Some people suffer from onycholysis due to a reaction to certain chemical products. It often occurs when using certain nail polishes or very aggressive nail polish removers. It can even occur due to an allergic reaction to them or to other medication.
Among the serious diseases that can cause the nail to become detached is psoriasis. Psoriasis is a chronic inflammatory skin disease. Onycholysis is one of the signs associated with a more aggressive presentation.
Certain nutritional deficiencies, such as vitamin or mineral deficiencies, can also lead to this problem. According to a Sochiderm publication, other diseases such as systemic lupus erythematosus, iron deficiency anemia and diabetes cause it.
Other causes include the following:
- Thyroid problems.
- Skin pathologies, such as lichen planus, alopecia areata and hyperhidrosis.
- Drugs used in chemotherapy, antihypertensives and retinoids.
- Continuous exposure to moisture and irritants.
When should you seek help from a doctor?
Many people tend to give little importance to this problem or to dismiss its relationship with other pathologies. However, onycholysis can be a sign of a serious condition. It is therefore always advisable to consult a doctor.
Although it is not the main cause, it predisposes to nail infections. Both fungal and bacterial can spread and cause damage to the rest of the limbs if left untreated.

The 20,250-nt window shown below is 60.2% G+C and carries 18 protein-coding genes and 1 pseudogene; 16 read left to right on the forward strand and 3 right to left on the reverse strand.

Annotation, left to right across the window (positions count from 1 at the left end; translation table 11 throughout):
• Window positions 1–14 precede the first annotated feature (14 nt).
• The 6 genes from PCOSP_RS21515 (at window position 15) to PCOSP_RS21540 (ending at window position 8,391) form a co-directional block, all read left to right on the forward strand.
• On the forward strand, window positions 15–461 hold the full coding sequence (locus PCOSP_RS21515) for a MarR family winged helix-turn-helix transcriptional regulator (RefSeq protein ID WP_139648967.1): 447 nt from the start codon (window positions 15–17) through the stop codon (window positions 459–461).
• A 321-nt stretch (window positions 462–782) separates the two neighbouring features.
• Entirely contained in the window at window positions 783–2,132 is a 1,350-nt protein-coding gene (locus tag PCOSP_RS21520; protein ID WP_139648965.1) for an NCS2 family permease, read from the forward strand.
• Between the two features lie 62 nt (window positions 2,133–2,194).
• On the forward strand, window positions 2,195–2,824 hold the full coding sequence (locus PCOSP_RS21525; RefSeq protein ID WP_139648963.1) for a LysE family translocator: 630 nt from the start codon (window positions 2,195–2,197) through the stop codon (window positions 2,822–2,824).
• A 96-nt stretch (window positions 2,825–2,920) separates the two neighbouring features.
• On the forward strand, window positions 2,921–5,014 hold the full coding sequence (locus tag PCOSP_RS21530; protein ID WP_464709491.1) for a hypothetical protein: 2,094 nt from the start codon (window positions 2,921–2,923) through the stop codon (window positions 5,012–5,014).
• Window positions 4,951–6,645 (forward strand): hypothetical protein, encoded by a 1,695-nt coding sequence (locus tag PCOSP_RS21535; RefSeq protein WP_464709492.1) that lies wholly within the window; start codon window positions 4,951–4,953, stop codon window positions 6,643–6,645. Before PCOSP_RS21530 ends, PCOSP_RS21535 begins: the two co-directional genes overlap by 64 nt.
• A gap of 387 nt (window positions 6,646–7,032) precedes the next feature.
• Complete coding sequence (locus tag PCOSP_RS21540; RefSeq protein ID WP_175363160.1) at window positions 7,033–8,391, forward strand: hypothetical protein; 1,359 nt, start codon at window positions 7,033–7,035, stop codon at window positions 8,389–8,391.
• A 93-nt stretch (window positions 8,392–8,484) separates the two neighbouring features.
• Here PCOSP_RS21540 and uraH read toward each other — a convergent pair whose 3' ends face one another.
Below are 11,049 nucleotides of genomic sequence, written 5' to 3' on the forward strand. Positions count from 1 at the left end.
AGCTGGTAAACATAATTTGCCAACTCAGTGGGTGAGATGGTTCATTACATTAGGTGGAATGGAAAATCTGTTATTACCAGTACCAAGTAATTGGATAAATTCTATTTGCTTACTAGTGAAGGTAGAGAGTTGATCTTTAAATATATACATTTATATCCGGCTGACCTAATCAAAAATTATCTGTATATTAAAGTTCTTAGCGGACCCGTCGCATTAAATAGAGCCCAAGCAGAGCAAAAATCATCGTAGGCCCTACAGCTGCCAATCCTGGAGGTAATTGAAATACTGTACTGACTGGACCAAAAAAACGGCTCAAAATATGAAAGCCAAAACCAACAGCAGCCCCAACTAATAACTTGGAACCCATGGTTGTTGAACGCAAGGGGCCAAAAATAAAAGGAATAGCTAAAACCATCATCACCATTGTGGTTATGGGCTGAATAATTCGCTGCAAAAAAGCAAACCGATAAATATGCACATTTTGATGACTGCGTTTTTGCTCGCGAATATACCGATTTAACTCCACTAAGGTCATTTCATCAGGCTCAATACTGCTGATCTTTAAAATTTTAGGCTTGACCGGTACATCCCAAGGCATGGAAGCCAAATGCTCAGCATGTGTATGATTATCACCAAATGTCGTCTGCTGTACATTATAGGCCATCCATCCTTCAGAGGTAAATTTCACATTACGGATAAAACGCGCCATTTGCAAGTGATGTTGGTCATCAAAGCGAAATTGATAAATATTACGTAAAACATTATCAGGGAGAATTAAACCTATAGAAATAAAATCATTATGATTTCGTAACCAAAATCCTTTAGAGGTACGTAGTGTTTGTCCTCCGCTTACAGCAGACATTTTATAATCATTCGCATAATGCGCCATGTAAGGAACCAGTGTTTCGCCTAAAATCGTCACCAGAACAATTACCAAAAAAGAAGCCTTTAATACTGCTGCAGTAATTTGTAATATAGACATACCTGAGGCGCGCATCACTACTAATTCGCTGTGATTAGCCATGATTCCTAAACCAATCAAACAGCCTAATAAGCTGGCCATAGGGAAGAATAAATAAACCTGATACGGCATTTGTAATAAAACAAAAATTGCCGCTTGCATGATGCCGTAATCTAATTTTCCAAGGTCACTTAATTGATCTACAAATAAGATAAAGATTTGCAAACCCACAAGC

You may be interested in: How to stop mycosis on feet: 6 home remedies
Treatments available for onycholysis
The treatment of onycholysis is going to depend on the cause. That is why it is essential to make a proper differential diagnosis.
In addition, we must try to ensure that, once the nail has detached, infections do not appear. The area must be clean and disinfected. It is not recommended to instill water under the nail.
When the cause of onycholysis is a fungal infection, antifungal drugs are recommended. They are administered in the form of creams or ointments on the nail or finger.
Systemic diseases, such as thyroid problems, should be treated by a specialist. The idea is to stabilize the hormones. If there is a vitamin or mineral deficiency, the approach is usually based on modifying the diet or including supplements.